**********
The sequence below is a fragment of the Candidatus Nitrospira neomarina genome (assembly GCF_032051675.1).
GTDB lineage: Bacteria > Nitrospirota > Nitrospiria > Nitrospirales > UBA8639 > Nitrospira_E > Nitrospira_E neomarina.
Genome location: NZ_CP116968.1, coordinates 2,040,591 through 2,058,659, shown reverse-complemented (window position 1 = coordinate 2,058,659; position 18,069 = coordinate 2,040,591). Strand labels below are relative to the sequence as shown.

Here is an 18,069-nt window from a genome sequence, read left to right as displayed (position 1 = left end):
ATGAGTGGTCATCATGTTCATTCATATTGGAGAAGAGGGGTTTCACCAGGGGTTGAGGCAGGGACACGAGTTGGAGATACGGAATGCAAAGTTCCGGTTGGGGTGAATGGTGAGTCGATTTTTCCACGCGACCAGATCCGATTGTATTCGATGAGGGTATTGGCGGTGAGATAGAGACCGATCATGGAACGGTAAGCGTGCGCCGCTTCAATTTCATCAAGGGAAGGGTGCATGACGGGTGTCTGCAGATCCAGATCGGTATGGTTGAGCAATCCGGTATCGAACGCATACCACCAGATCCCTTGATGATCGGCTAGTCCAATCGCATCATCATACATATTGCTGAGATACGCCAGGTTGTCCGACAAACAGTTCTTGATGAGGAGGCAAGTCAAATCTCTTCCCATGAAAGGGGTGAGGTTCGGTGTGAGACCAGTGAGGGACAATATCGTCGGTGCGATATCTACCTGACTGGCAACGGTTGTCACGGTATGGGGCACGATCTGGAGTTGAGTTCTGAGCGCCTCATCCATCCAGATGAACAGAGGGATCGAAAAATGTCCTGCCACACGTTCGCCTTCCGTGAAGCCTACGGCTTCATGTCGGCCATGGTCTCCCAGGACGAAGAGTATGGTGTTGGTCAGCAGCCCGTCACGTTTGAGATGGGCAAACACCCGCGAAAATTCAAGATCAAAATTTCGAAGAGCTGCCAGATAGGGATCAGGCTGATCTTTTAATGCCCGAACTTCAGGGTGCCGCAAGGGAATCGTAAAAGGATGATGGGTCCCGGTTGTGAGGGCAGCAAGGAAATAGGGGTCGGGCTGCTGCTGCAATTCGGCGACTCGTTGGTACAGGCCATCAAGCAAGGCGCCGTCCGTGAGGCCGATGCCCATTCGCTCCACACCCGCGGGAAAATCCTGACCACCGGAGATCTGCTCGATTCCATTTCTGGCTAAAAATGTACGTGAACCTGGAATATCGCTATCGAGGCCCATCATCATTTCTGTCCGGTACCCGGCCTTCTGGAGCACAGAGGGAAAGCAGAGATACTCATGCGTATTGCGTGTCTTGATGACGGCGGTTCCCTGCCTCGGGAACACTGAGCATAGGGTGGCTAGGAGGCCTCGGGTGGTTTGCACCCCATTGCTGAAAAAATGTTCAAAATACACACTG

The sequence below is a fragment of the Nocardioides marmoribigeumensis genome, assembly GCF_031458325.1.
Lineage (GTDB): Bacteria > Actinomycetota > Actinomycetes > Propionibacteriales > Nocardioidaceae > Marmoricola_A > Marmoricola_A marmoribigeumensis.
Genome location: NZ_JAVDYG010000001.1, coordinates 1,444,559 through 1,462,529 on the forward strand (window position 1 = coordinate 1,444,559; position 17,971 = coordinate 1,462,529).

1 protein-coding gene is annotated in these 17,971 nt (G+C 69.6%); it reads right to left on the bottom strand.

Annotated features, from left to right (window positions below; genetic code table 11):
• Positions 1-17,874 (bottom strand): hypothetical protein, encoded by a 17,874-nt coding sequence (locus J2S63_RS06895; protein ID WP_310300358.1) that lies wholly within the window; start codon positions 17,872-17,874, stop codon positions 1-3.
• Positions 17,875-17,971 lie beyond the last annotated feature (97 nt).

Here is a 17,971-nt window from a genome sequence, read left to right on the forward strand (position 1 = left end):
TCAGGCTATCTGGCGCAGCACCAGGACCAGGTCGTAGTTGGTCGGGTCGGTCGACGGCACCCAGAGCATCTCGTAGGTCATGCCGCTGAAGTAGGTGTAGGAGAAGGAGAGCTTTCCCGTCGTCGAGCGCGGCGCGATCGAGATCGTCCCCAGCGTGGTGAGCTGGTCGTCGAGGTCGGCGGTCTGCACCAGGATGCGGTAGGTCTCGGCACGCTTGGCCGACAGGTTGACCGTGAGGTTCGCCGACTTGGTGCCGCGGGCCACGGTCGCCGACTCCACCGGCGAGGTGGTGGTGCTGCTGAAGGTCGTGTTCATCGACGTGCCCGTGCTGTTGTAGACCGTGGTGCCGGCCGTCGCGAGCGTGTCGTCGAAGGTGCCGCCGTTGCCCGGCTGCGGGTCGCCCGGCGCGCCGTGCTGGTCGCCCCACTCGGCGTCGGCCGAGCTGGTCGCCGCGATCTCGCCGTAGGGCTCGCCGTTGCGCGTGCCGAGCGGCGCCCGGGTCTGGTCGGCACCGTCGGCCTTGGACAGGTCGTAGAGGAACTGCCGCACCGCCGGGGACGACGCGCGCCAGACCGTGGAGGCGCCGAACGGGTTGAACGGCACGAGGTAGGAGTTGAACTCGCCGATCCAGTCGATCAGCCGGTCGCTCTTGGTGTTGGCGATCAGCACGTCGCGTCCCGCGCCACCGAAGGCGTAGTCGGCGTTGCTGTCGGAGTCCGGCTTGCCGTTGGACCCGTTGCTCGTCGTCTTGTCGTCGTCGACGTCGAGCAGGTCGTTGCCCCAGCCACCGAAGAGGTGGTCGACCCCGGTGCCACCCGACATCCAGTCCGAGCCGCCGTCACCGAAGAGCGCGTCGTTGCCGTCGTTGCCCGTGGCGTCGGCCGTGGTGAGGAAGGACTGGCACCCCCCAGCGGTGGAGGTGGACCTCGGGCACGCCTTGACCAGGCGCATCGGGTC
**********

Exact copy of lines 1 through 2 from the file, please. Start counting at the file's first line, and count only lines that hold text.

The sequence below is a fragment of the Candidatus Nitrospira neomarina genome (assembly GCF_032051675.1).
GTDB lineage: Bacteria > Nitrospirota > Nitrospiria > Nitrospirales > UBA8639 > Nitrospira_E > Nitrospira_E neomarina.